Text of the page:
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Edmonton councillor questions Blatchford's energy plan


The long-envisioned sustainable community of Blatchford, where an estimated 30,000 people will live in the middle of the city, is under scrutiny by at least one city councillor and condominium developers.

Homes built on the former city centre airport land will be connected to a carbon neutral district energy sharing system, at an estimated cost of $93 million for the first 10-year phase. 

So far, the city has invested $24 million to build the initial infrastructure. This year, it is on the hunt for another $70 million.

During a utility committee meeting Friday, Coun. Tim Cartmell questioned the Blatchford business plan, saying he’s heard from builders that the city’s condo market is too sluggish to support such a huge development. 

He’s concerned the low uptake in condo sales will slow down or prevent building at Blatchford.

He says that could block the necessary buy-in to make the utility viable. 

“If land uptake is slower than anticipated in the financial model, what does that mean?” he asked during the meeting. “Ultimately my concern is that we will end up having to inject more money into the utility to make it work.”

This spring, developers started pre-selling about 45 condominiums, a small portion of what’s expected on the 530 acres. 

The utility is estimated to cost $660 million over 50 years. Customer utility rates and infrastructure fees would account for $420 million with $147 million of assets contributed by the builders. 

“If the financial model has issues, it ends up being the owner of the utility which is the city — which is the taxpayers — that have to fix it,” Cartmell said. 

Christian Felske, director of renewable energy systems for the city, said they’re developing the utility in stages in relation to what’s being built on the land.

“If more builders come on, we have to provide more energy,” Felske said. “There’s a very nimble, very staged approach in terms of how the utility connects with the land development.”

Cartmell stressed that he supports the technology, which is used in other Canadian cities and around the world.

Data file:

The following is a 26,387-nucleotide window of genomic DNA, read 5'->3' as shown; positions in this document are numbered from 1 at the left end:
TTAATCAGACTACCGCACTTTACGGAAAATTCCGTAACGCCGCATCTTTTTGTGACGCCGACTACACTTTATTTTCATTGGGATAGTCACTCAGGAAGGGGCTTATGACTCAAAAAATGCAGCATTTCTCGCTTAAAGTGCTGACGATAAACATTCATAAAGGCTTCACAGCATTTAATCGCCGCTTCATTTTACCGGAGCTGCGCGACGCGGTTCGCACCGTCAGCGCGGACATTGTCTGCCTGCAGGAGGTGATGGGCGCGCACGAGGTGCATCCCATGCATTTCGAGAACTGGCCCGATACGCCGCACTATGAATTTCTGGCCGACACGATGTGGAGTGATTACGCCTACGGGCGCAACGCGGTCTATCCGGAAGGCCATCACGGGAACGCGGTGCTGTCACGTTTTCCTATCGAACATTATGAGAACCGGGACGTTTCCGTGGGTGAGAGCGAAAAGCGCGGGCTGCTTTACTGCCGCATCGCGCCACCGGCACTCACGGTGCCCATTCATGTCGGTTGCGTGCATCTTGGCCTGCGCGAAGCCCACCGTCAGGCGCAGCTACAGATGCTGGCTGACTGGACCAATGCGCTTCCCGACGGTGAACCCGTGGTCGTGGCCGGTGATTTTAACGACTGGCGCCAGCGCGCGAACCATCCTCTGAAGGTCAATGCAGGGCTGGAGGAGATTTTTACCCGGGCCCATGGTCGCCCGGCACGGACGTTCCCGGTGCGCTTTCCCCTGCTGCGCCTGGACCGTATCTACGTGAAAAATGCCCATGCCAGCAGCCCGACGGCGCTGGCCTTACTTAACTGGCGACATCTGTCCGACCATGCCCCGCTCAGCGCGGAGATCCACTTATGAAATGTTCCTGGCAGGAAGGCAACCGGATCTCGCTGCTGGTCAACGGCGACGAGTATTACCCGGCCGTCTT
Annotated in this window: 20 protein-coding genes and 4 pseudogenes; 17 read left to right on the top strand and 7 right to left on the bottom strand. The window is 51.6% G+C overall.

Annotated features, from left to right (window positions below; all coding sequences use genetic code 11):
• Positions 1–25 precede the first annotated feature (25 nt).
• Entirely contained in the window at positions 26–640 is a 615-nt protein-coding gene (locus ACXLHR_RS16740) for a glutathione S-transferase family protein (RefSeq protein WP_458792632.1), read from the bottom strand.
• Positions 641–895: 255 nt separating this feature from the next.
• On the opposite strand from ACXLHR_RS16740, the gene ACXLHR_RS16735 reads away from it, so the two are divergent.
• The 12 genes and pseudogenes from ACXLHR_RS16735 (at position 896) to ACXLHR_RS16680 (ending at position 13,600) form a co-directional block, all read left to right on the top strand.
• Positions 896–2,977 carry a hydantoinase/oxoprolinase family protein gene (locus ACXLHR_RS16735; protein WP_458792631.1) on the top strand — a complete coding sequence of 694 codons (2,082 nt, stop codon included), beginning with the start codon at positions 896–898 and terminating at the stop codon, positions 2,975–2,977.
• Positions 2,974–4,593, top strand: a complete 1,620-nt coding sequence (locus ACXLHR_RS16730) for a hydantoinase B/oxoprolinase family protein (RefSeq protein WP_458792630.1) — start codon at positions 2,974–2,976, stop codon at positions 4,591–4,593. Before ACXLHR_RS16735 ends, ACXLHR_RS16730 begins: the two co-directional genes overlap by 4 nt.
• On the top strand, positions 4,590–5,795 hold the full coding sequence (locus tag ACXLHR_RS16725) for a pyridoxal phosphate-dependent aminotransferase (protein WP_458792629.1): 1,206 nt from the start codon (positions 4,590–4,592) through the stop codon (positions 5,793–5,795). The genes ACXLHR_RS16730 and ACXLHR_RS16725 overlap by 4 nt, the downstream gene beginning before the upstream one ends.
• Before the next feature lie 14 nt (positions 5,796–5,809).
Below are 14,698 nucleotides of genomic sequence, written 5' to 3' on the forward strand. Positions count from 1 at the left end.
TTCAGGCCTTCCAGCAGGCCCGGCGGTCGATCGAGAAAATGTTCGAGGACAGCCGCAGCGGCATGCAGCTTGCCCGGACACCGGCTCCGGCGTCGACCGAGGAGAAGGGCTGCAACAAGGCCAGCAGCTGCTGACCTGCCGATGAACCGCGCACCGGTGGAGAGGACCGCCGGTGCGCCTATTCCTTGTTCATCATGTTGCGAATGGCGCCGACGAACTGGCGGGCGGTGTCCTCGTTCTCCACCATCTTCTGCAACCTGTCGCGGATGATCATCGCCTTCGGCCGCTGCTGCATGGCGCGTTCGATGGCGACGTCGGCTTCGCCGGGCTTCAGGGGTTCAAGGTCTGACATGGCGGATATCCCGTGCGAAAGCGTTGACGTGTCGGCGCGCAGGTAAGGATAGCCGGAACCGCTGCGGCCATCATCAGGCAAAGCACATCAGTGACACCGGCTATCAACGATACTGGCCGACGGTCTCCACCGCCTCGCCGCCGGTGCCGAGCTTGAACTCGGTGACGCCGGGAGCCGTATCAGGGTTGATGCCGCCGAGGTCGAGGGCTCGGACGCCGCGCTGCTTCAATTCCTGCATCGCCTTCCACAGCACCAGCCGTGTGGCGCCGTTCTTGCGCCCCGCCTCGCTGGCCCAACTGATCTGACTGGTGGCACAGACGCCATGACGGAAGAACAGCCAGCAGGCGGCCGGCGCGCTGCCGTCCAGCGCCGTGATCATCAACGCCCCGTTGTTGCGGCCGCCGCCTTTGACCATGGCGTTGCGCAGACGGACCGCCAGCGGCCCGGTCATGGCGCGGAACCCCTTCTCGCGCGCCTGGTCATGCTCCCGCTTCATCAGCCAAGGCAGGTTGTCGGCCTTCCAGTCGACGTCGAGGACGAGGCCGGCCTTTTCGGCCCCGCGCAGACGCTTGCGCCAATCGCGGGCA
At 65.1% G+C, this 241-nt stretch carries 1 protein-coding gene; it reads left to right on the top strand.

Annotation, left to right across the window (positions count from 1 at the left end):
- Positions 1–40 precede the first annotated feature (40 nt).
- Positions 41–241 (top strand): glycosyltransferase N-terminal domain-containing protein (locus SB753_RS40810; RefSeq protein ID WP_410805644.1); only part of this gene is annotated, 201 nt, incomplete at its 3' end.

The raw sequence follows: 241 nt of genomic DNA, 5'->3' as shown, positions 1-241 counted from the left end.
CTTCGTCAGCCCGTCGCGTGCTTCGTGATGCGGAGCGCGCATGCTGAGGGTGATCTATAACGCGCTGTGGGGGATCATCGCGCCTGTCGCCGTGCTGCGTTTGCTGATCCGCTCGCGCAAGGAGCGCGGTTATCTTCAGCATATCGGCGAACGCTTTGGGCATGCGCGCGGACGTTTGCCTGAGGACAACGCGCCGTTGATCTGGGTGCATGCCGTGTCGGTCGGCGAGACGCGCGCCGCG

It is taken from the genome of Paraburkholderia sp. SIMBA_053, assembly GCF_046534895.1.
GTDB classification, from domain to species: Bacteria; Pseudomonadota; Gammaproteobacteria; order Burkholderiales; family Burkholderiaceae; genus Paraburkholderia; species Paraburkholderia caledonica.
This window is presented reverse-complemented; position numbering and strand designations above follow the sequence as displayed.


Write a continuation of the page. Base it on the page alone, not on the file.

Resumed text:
Coun. Tim Cartmell questions the financial business plan for the Blatchford district energy system. (Peter Evans/CBC)

Felske said entire cities in Europe have developed district energy systems. In Canada, Ottawa, Vancouver and the lower mainland B.C. have also developed similar systems. 

Typically based on geothermal heat, district systems can also draw from sewers to generate heat and hot water, Felske said.

‘A leadership piece’

Mayor Don Iveson, a longtime supporter of Blatchford, reminded the committee members about the goals of the project. 

“This is a leadership piece,” Iveson said. “So it’s natural it’s going to come with questions, some reservations, some discomfort. 

“I understand that some of our builders are not familiar with it — that’s part of market transformation — you’ve got to lead. Some people are willing to try it, you show that it works, and then adoption takes off.” 

The city has discussed Blatchford for years but it wasn’t until the city centre airport closed that council could move forward with construction.

The council in 2014 approved the business case for the Blatchford community and construction of the first phase started that year. 

Coun. Bev Esslinger noted that council at the time agreed that developing a district energy system would cost up front but that it would make money in the long-run. 

“This is a unique opportunity,” she said. “Not many cities, very few ever, have an opportunity to develop 530 to 540 acres close to their downtown core.

“We committed a long time ago not to do business as usual, to look at this opportunity and develop it differently.”

Felske said the city will be pursuing grants to make up the remaining $70 million of the initial investment and report back with options to the utility committee in November.

Cartmell said he wants to see a more detailed plan on how the city plans to fund the utility.

@natashariebe





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